Pityriasis versicolor

Pityriasis versicolor

Kevin St. Clair

Author Bio -

 Key Points
*Common skin condition which affects the torso primarily, but also neck and arms
*Associated with proliferation of Malassezia yeast on the affected skin
*Consists of patches of skin which are flaky or scaly and discolored

Tinea versicolor, or pityriasis versicolor, is a common skin condition which usually affects the torso, but may also appear on the arms or neck. The condition consists of patches of skin which are flaky and discolored. Discoloration may range from orange-brown or pink, or in some cases may be darker or paler in comparison to surrounding healthy skin. 

Tinea versicolor is caused by a proliferation of the Malassezia genus of yeast in the affected areas. These yeast, in normal concentrations, do not cause skin conditions, and form part of the flora that reside normally  on the surface. The condition is less common in cold, dry climates, and more likely to affect persons who perspire heavily.

Differential Diagnosis (Other conditions with similar appearance)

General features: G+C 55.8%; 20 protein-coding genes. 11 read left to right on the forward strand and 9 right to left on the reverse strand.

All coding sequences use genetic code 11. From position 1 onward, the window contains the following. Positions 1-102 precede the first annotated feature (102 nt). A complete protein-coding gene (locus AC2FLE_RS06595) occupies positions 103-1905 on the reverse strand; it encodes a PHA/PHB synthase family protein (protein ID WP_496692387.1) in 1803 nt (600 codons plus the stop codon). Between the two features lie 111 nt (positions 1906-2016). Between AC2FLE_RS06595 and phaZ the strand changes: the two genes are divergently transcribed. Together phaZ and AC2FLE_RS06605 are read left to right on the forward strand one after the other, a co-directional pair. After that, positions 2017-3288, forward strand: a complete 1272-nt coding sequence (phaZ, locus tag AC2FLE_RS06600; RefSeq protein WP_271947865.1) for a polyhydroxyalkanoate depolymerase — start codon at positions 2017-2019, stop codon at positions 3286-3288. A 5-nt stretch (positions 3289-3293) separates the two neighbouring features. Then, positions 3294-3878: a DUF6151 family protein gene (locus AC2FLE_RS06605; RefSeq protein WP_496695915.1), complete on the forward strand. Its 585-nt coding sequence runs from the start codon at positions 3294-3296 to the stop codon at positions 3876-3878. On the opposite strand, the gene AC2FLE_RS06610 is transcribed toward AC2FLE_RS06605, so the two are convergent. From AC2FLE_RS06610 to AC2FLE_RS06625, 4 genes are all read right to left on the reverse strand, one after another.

Pityriasis alba
Psoriasis, Guttate
Seborrheic Dermatitis
Tinea Corporis

    Key Points
    *Diagnosis based on the characteristic appearance, primarily in younger patients, teens to thirties
    *Scrapings of the surface scale may be performed by your doctor for direct microscopic visualization of the responsible organism to confirm the diagnosis


    *Treatment typically consists of the administration of antiyeast medications, both topical and occasionally oral
    *Topical treatment course lasts approximately 3 weeks in most cases
    *Severe cases may require more aggressive systemic therapies, and recurrences are common

    Treatment of tinea versicolor typically consists of the administration of antiyeast medications, either topically or orally. A topical course of antiyeast cream lasts approximately three weeks in most cases. In widespread or recalcitrant cases, systemic therapies, such as administration of oral ketoconazole may be recommended. Additionally, intermittent use of topical antiyeast creams or washes (such as OTC ketoconazole or selenium sulfide shampoo used as a body wash) may  prevent frequent recurrences of the condition.

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